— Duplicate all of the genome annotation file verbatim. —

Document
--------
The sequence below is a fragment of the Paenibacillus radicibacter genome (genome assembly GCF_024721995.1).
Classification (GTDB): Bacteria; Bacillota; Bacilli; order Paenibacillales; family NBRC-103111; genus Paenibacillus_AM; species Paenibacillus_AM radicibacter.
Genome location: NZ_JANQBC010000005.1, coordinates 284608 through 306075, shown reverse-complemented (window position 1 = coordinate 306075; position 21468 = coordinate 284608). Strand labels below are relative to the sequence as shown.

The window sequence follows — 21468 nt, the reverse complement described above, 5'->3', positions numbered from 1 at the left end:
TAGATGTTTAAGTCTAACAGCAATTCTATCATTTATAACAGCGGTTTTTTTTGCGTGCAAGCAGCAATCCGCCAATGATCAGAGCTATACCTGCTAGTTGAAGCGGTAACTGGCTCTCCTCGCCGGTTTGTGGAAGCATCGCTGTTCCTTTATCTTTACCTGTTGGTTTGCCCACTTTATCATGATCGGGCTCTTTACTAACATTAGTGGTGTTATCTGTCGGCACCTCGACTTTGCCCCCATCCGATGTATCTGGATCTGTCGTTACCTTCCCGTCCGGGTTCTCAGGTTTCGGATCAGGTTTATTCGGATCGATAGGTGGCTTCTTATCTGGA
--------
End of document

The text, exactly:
The sequence below is a fragment of the Paenibacillus radicibacter genome (genome assembly GCF_024721995.1).
Classification (GTDB): Bacteria; Bacillota; Bacilli; order Paenibacillales; family NBRC-103111; genus Paenibacillus_AM; species Paenibacillus_AM radicibacter.
Genome location: NZ_JANQBC010000005.1, coordinates 284608 through 306075, shown reverse-complemented (window position 1 = coordinate 306075; position 21468 = coordinate 284608). Strand labels below are relative to the sequence as shown.

The window sequence follows — 21468 nt, the reverse complement described above, 5'->3', positions numbered from 1 at the left end:
TAGATGTTTAAGTCTAACAGCAATTCTATCATTTATAACAGCGGTTTTTTTTGCGTGCAAGCAGCAATCCGCCAATGATCAGAGCTATACCTGCTAGTTGAAGCGGTAACTGGCTCTCCTCGCCGGTTTGTGGAAGCATCGCTGTTCCTTTATCTTTACCTGTTGGTTTGCCCACTTTATCATGATCGGGCTCTTTACTAACATTAGTGGTGTTATCTGTCGGCACCTCGACTTTGCCCCCATCCGATGTATCTGGATCTGTCGTTACCTTCCCGTCCGGGTTCTCAGGTTTCGGATCAGGTTTATTCGGATCGATAGGTGGCTTCTTATCTGGA